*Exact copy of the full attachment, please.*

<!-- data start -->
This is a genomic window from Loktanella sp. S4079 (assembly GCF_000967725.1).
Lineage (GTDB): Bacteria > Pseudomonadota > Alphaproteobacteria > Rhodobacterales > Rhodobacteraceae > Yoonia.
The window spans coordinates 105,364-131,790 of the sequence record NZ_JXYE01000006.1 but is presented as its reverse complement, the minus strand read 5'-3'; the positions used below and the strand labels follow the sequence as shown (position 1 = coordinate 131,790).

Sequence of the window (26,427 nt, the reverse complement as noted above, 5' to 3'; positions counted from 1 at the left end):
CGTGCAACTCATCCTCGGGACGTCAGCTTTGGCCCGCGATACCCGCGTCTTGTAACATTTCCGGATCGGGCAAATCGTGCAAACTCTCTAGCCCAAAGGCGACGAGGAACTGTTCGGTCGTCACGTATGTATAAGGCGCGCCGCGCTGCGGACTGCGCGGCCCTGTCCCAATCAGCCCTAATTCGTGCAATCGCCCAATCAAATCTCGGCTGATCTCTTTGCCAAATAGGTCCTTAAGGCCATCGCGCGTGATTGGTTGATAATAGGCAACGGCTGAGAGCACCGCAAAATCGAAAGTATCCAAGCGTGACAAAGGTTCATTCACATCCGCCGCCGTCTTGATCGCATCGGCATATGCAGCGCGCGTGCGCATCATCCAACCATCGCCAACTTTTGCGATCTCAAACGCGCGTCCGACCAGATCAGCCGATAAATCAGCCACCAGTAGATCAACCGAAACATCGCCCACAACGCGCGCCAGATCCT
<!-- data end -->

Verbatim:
This is a genomic window from Loktanella sp. S4079 (assembly GCF_000967725.1).
Lineage (GTDB): Bacteria > Pseudomonadota > Alphaproteobacteria > Rhodobacterales > Rhodobacteraceae > Yoonia.
The window spans coordinates 105,364-131,790 of the sequence record NZ_JXYE01000006.1 but is presented as its reverse complement, the minus strand read 5'-3'; the positions used below and the strand labels follow the sequence as shown (position 1 = coordinate 131,790).

Sequence of the window (26,427 nt, the reverse complement as noted above, 5' to 3'; positions counted from 1 at the left end):
CGTGCAACTCATCCTCGGGACGTCAGCTTTGGCCCGCGATACCCGCGTCTTGTAACATTTCCGGATCGGGCAAATCGTGCAAACTCTCTAGCCCAAAGGCGACGAGGAACTGTTCGGTCGTCACGTATGTATAAGGCGCGCCGCGCTGCGGACTGCGCGGCCCTGTCCCAATCAGCCCTAATTCGTGCAATCGCCCAATCAAATCTCGGCTGATCTCTTTGCCAAATAGGTCCTTAAGGCCATCGCGCGTGATTGGTTGATAATAGGCAACGGCTGAGAGCACCGCAAAATCGAAAGTATCCAAGCGTGACAAAGGTTCATTCACATCCGCCGCCGTCTTGATCGCATCGGCATATGCAGCGCGCGTGCGCATCATCCAACCATCGCCAACTTTTGCGATCTCAAACGCGCGTCCGACCAGATCAGCCGATAAATCAGCCACCAGTAGATCAACCGAAACATCGCCCACAACGCGCGCCAGATCCT